Surf Life Saving and Coastguard are scrambling to confirm which volunteers must be vaccinated against Covid-19, and what that means for rescues on the water.
New Zealand's Coastguard gave volunteers a week to confirm they had been fully vaccinated or be stood down.
Surf Lifesaving told its volunteers it is taking legal advice on whether they will need to be fully vaccinated, but thinks it is likely.
Search and rescue squads and paid lifeguards are covered by the government mandate, Surf Life Saving (SLSNZ) said in a circular sent out last Friday.
It told local branches it was aware there would be implications for club resourcing if volunteers were included in the government list.
"We will wait until we have had confirmation of exactly what the government position is for our roles that provide first aid care and interact with children before we pass on that advice," it said.
"However, in the meantime the writing is on the wall and we strongly encourage clubs start preparations now for an environment where anyone in a lifeguard role and involved with children at the club has to be vaccinated.
"We are aware that some clubs have already taken this step to provide certainty for their own operations and this is fully endorsed by SLSNZ."
In a statement, SLSNZ chief executive Paul Dalton said: "Based on the figures for the overall population, we believe the vast majority of staff and volunteers are already vaccinated, so don't anticipate there will be any issues with capability over the coming summer."
As well as search and rescue squads, lifeguards operating in schools in community education programmes also have to be vaccinated.
Coastguard told crews in level 3 areas on 29 October they needed to be fully vaccinated by 5 November or step back from operational duties.
In a statement, Coastguard said all its units were operational and it was aware of fewer than 10 Auckland volunteers who were unvaccinated.
"Given the relaxing of restrictions and forecast increase in community transmission, Coastguard revised its risk assessment and concluded that a further temporary and targeted measure was appropriate to protect volunteers, staff and the public we interact with," a spokesperson said.
"It's also important to mention at alert level 3, we have seen significant increase in boating activity since restrictions eased in the Auckland region and this highlights the increased risk to our volunteers."
One non-emergency incident was re-assigned to another unit after a crew shortage meant a vessel was unable to go out, he said.
"Sunday was a particularly busy day across the Auckland region, with Coastguard responding to 41 incidents."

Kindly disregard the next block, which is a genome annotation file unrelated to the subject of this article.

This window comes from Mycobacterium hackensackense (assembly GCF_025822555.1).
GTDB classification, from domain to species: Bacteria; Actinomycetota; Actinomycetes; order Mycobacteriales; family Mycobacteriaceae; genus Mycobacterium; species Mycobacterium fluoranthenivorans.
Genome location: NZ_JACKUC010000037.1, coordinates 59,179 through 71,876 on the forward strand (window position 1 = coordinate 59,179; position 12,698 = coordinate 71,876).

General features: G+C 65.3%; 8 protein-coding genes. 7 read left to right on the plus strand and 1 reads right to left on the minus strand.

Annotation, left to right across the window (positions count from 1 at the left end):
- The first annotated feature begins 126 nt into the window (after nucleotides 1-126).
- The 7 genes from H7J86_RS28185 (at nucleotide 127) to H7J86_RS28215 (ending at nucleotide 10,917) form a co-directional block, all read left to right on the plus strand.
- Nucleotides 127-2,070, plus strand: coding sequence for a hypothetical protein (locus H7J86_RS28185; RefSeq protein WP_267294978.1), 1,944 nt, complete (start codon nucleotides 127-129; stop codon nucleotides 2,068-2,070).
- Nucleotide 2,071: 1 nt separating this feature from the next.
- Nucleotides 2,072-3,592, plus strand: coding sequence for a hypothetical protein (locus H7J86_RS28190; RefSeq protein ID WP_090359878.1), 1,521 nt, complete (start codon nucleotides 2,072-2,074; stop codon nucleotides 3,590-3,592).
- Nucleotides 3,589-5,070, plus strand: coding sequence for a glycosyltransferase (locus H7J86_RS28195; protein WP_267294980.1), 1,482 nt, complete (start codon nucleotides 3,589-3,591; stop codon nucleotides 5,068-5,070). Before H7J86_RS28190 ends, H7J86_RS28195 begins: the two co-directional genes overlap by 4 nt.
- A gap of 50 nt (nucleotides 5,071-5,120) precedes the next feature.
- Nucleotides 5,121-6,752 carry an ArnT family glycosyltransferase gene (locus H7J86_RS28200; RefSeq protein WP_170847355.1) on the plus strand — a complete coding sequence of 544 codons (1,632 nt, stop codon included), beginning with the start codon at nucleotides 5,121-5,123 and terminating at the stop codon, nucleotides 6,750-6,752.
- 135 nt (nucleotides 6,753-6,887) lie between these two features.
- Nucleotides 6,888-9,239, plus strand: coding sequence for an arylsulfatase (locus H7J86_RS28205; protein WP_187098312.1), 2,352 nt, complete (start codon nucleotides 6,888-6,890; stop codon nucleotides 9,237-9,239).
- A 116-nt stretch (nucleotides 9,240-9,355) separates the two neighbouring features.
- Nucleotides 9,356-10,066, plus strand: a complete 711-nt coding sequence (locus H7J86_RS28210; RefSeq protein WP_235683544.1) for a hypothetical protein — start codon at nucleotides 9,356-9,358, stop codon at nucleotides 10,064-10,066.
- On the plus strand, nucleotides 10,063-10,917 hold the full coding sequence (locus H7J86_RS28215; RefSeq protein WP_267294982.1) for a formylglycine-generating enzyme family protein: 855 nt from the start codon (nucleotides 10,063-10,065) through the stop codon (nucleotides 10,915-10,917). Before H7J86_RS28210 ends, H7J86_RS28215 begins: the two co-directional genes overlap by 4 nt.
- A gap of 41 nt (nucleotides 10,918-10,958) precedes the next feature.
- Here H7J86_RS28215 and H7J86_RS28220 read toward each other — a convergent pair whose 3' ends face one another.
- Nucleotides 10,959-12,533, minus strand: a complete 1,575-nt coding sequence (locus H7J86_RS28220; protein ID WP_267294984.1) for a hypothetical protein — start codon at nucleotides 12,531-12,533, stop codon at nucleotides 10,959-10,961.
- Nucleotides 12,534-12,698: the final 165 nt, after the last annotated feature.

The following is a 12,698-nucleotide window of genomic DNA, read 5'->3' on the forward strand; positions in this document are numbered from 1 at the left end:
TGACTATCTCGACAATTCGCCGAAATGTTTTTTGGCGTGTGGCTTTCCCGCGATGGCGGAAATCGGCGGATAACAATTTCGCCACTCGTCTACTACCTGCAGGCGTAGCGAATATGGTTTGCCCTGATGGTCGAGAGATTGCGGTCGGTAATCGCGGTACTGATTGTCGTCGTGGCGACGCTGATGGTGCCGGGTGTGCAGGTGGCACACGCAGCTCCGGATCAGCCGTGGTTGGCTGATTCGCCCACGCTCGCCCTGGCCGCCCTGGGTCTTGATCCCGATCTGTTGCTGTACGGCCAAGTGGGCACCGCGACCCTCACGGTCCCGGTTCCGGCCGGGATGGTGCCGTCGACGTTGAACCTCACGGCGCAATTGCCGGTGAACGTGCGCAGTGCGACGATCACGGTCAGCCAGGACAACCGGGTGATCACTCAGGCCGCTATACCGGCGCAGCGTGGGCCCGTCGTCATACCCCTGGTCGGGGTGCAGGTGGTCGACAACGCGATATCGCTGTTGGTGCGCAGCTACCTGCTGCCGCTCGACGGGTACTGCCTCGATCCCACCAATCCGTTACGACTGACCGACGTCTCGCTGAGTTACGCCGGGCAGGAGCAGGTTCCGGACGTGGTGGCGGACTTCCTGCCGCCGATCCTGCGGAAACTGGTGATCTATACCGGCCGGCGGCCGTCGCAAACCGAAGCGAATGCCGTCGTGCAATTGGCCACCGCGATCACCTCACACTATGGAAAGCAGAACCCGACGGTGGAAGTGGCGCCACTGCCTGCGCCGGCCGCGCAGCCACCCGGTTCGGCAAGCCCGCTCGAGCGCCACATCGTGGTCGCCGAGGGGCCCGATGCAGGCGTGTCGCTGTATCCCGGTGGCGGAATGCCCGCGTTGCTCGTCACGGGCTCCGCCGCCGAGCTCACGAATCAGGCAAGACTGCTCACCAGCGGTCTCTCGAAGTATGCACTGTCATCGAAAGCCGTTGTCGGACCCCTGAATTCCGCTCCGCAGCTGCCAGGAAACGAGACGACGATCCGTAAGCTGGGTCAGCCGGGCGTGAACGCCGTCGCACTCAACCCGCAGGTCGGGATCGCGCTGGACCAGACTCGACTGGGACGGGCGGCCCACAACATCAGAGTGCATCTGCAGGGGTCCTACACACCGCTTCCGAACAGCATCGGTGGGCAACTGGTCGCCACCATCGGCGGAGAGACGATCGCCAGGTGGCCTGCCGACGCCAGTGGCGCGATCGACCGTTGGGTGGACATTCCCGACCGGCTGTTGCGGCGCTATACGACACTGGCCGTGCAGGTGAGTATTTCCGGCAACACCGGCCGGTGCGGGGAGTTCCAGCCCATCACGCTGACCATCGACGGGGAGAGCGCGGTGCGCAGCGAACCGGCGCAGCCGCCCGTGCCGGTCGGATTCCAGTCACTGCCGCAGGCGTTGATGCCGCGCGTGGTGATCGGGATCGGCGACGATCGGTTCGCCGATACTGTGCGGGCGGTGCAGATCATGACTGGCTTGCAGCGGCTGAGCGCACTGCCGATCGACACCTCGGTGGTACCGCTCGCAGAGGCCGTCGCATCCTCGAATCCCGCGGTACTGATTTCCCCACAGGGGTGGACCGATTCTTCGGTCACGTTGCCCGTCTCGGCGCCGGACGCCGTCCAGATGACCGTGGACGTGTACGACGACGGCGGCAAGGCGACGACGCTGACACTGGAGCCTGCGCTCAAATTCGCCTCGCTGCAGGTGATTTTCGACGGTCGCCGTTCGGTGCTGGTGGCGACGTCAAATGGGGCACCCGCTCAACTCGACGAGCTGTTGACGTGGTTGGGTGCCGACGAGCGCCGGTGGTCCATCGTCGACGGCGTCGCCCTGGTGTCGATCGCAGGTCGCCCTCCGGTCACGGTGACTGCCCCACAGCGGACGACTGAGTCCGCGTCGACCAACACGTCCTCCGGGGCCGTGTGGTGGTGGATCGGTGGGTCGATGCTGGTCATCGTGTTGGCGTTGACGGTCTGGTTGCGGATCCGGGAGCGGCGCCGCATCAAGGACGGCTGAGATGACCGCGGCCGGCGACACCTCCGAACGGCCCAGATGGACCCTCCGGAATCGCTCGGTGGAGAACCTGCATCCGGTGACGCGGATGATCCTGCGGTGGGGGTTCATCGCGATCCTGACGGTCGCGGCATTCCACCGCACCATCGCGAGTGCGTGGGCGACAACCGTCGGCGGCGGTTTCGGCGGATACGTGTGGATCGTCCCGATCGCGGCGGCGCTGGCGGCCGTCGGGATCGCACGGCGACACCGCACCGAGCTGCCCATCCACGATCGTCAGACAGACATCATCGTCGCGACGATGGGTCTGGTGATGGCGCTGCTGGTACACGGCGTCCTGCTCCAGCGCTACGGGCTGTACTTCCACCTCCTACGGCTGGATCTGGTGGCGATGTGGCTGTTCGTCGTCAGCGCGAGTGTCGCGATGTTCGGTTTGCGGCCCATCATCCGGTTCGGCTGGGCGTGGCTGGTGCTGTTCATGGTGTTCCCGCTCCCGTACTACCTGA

The spokesperson said it was not uncommon for Coastguard units to be unable to respond given the number of volunteers involved, but added that their capacity had not been affected by the vaccination order.
"Coastguard responded to 61 incidents over the past weekend in the broader Auckland region alone. We are unable to clarify the exact number due to the various factors that go into tasking a unit to an incident."
There were high call-out rates in Auckland and record numbers of boats on the Waikato region's west coast as changes to the level 3 regulations came into effect, according to the regional council.
"The weather was stunning and Raglan had probably double the number of boats we would ever have in a peak season out on the water at the same time," Waikato Regional Harbourmaster Chris Bredenbeck said.
The surge in boaties on the town's shores and on Lake Karāpiro was likely due to the Waikato alert level 3 boundary, it said, because that prevented boaties travelling to the Firth of Thames and Coromandel Peninsula.
Fireworks as mandate roles increase
Other organisations are also grappling with the latest government mandate, like homecare and support workers, who will not be able to work from Tuesday if they are not vaccinated by then.
Another part of the mandate does not list job roles but instead requires vaccination for those "who carry out work where health services are provided to members of the public by one or more health practitioners and whose role involves being within two metres or less of a health practitioner or a member of the public for a period of 15 minutes or more".
It prompted Fire and Emergency to find out vaccination rates among its 13,000 operational and community staff and ask the government for a temporary exception to the vaccine mandate.
Minister of Internal Affairs Jan Tinetti today said she was exploring implementing that option for a brief period of time.
Volunteers make up more than 80 percent of the country's firefighters and they were told at the end of October they would need to have their first dose by the end of next Monday, 15 November.
The Professional Firefighters' Union (PFU) warned today about 300 of FENZ's paid staff were unvaccinated and they feared for the implications on rural areas.
"There is a lot of work that needs to be done to keep the community safe," said PFU national secretary Wattie Watson.
"If the firefighters that are either undeclared or unvaccinated cannot respond on Tuesday, New Zealand will not have the fire service it does now, it will not have the emergency medical response it does now, we certainly wouldn't be able to deal with a massive event.
"I think it's about being able to prepare, and having accurate information. If we have a percentage of career and volunteer firefighters that ultimately aren't vaccinated, there has to be some procedures put in place to deal with it."